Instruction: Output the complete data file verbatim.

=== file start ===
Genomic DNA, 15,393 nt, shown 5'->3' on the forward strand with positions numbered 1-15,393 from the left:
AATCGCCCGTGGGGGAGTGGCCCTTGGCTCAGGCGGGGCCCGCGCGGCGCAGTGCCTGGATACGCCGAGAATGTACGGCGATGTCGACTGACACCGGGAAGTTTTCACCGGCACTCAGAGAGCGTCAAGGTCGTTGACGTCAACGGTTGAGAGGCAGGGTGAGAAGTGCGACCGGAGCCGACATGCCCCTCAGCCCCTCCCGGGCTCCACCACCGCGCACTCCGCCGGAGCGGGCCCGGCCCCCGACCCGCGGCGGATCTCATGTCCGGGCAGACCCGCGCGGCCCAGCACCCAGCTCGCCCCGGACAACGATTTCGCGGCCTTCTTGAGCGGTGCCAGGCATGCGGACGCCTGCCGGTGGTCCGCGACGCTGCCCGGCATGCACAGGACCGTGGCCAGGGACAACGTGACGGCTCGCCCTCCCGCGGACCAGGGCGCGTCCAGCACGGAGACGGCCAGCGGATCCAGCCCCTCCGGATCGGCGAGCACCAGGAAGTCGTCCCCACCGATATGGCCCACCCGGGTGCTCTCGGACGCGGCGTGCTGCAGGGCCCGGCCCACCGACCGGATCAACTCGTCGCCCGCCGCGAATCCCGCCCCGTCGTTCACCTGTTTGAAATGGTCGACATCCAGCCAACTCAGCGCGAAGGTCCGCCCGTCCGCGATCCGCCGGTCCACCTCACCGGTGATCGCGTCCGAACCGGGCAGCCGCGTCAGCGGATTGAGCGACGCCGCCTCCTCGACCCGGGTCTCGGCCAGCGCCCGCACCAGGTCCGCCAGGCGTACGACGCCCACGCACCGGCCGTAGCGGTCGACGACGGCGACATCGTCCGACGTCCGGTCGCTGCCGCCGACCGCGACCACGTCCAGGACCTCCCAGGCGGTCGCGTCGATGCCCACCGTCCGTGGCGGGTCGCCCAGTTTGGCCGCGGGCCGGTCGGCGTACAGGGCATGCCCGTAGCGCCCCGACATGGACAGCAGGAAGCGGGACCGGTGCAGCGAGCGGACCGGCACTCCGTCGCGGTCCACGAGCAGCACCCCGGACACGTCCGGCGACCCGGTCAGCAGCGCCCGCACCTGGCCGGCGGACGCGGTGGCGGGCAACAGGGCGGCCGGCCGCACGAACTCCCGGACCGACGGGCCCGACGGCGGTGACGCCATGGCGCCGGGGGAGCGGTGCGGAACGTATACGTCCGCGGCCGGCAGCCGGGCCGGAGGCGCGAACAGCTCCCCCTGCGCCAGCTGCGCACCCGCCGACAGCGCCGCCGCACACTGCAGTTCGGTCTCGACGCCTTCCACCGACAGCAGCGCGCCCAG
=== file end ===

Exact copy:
Genomic DNA, 15,393 nt, shown 5'->3' on the forward strand with positions numbered 1-15,393 from the left:
AATCGCCCGTGGGGGAGTGGCCCTTGGCTCAGGCGGGGCCCGCGCGGCGCAGTGCCTGGATACGCCGAGAATGTACGGCGATGTCGACTGACACCGGGAAGTTTTCACCGGCACTCAGAGAGCGTCAAGGTCGTTGACGTCAACGGTTGAGAGGCAGGGTGAGAAGTGCGACCGGAGCCGACATGCCCCTCAGCCCCTCCCGGGCTCCACCACCGCGCACTCCGCCGGAGCGGGCCCGGCCCCCGACCCGCGGCGGATCTCATGTCCGGGCAGACCCGCGCGGCCCAGCACCCAGCTCGCCCCGGACAACGATTTCGCGGCCTTCTTGAGCGGTGCCAGGCATGCGGACGCCTGCCGGTGGTCCGCGACGCTGCCCGGCATGCACAGGACCGTGGCCAGGGACAACGTGACGGCTCGCCCTCCCGCGGACCAGGGCGCGTCCAGCACGGAGACGGCCAGCGGATCCAGCCCCTCCGGATCGGCGAGCACCAGGAAGTCGTCCCCACCGATATGGCCCACCCGGGTGCTCTCGGACGCGGCGTGCTGCAGGGCCCGGCCCACCGACCGGATCAACTCGTCGCCCGCCGCGAATCCCGCCCCGTCGTTCACCTGTTTGAAATGGTCGACATCCAGCCAACTCAGCGCGAAGGTCCGCCCGTCCGCGATCCGCCGGTCCACCTCACCGGTGATCGCGTCCGAACCGGGCAGCCGCGTCAGCGGATTGAGCGACGCCGCCTCCTCGACCCGGGTCTCGGCCAGCGCCCGCACCAGGTCCGCCAGGCGTACGACGCCCACGCACCGGCCGTAGCGGTCGACGACGGCGACATCGTCCGACGTCCGGTCGCTGCCGCCGACCGCGACCACGTCCAGGACCTCCCAGGCGGTCGCGTCGATGCCCACCGTCCGTGGCGGGTCGCCCAGTTTGGCCGCGGGCCGGTCGGCGTACAGGGCATGCCCGTAGCGCCCCGACATGGACAGCAGGAAGCGGGACCGGTGCAGCGAGCGGACCGGCACTCCGTCGCGGTCCACGAGCAGCACCCCGGACACGTCCGGCGACCCGGTCAGCAGCGCCCGCACCTGGCCGGCGGACGCGGTGGCGGGCAACAGGGCGGCCGGCCGCACGAACTCCCGGACCGACGGGCCCGACGGCGGTGACGCCATGGCGCCGGGGGAGCGGTGCGGAACGTATACGTCCGCGGCCGGCAGCCGGGCCGGAGGCGCGAACAGCTCCCCCTGCGCCAGCTGCGCACCCGCCGACAGCGCCGCCGCACACTGCAGTTCGGTCTCGACGCCTTCCACCGACAGCAGCGCGCCCAG